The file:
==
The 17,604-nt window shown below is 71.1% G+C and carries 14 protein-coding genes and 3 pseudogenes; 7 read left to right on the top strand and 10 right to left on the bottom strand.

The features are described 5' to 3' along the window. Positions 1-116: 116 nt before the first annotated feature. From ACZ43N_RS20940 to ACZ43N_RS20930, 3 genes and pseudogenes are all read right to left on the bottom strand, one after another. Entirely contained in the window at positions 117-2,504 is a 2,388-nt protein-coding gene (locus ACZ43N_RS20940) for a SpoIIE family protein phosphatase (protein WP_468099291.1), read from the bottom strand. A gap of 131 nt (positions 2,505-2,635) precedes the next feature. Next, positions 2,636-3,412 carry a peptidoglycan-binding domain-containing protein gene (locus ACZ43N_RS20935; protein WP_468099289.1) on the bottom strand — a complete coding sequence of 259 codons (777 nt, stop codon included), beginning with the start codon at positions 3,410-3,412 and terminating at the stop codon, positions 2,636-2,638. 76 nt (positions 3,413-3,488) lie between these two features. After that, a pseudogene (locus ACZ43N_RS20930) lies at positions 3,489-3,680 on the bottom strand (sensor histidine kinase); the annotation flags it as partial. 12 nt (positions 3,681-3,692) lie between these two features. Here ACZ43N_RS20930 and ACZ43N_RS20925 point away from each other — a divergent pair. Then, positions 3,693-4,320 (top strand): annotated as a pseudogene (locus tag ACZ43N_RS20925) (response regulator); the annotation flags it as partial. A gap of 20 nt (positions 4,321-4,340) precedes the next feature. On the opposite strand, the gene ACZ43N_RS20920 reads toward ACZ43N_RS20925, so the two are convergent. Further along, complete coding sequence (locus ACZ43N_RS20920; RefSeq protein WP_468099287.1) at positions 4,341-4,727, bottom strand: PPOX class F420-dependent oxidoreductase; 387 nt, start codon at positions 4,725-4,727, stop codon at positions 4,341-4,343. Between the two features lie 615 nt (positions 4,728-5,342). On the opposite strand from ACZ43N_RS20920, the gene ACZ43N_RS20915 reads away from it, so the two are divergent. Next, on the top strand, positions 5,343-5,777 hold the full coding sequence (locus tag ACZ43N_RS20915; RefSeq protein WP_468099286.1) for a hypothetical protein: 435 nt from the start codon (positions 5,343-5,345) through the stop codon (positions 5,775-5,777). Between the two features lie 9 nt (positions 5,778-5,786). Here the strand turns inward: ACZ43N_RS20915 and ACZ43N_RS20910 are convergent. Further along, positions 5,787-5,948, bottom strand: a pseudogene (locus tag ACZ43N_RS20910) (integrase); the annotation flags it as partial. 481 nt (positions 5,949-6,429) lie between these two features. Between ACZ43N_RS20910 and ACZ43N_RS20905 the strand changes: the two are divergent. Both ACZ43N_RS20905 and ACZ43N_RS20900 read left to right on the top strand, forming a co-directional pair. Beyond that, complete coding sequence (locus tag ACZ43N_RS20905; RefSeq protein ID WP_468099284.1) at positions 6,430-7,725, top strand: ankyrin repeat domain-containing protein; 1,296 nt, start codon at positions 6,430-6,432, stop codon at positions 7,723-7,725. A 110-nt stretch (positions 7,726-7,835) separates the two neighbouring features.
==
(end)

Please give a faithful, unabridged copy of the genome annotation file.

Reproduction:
The 17,604-nt window shown below is 71.1% G+C and carries 14 protein-coding genes and 3 pseudogenes; 7 read left to right on the top strand and 10 right to left on the bottom strand.

The features are described 5' to 3' along the window. Positions 1-116: 116 nt before the first annotated feature. From ACZ43N_RS20940 to ACZ43N_RS20930, 3 genes and pseudogenes are all read right to left on the bottom strand, one after another. Entirely contained in the window at positions 117-2,504 is a 2,388-nt protein-coding gene (locus ACZ43N_RS20940) for a SpoIIE family protein phosphatase (protein WP_468099291.1), read from the bottom strand. A gap of 131 nt (positions 2,505-2,635) precedes the next feature. Next, positions 2,636-3,412 carry a peptidoglycan-binding domain-containing protein gene (locus ACZ43N_RS20935; protein WP_468099289.1) on the bottom strand — a complete coding sequence of 259 codons (777 nt, stop codon included), beginning with the start codon at positions 3,410-3,412 and terminating at the stop codon, positions 2,636-2,638. 76 nt (positions 3,413-3,488) lie between these two features. After that, a pseudogene (locus ACZ43N_RS20930) lies at positions 3,489-3,680 on the bottom strand (sensor histidine kinase); the annotation flags it as partial. 12 nt (positions 3,681-3,692) lie between these two features. Here ACZ43N_RS20930 and ACZ43N_RS20925 point away from each other — a divergent pair. Then, positions 3,693-4,320 (top strand): annotated as a pseudogene (locus tag ACZ43N_RS20925) (response regulator); the annotation flags it as partial. A gap of 20 nt (positions 4,321-4,340) precedes the next feature. On the opposite strand, the gene ACZ43N_RS20920 reads toward ACZ43N_RS20925, so the two are convergent. Further along, complete coding sequence (locus ACZ43N_RS20920; RefSeq protein WP_468099287.1) at positions 4,341-4,727, bottom strand: PPOX class F420-dependent oxidoreductase; 387 nt, start codon at positions 4,725-4,727, stop codon at positions 4,341-4,343. Between the two features lie 615 nt (positions 4,728-5,342). On the opposite strand from ACZ43N_RS20920, the gene ACZ43N_RS20915 reads away from it, so the two are divergent. Next, on the top strand, positions 5,343-5,777 hold the full coding sequence (locus tag ACZ43N_RS20915; RefSeq protein WP_468099286.1) for a hypothetical protein: 435 nt from the start codon (positions 5,343-5,345) through the stop codon (positions 5,775-5,777). Between the two features lie 9 nt (positions 5,778-5,786). Here the strand turns inward: ACZ43N_RS20915 and ACZ43N_RS20910 are convergent. Further along, positions 5,787-5,948, bottom strand: a pseudogene (locus tag ACZ43N_RS20910) (integrase); the annotation flags it as partial. 481 nt (positions 5,949-6,429) lie between these two features. Between ACZ43N_RS20910 and ACZ43N_RS20905 the strand changes: the two are divergent. Both ACZ43N_RS20905 and ACZ43N_RS20900 read left to right on the top strand, forming a co-directional pair. Beyond that, complete coding sequence (locus tag ACZ43N_RS20905; RefSeq protein ID WP_468099284.1) at positions 6,430-7,725, top strand: ankyrin repeat domain-containing protein; 1,296 nt, start codon at positions 6,430-6,432, stop codon at positions 7,723-7,725. A 110-nt stretch (positions 7,726-7,835) separates the two neighbouring features.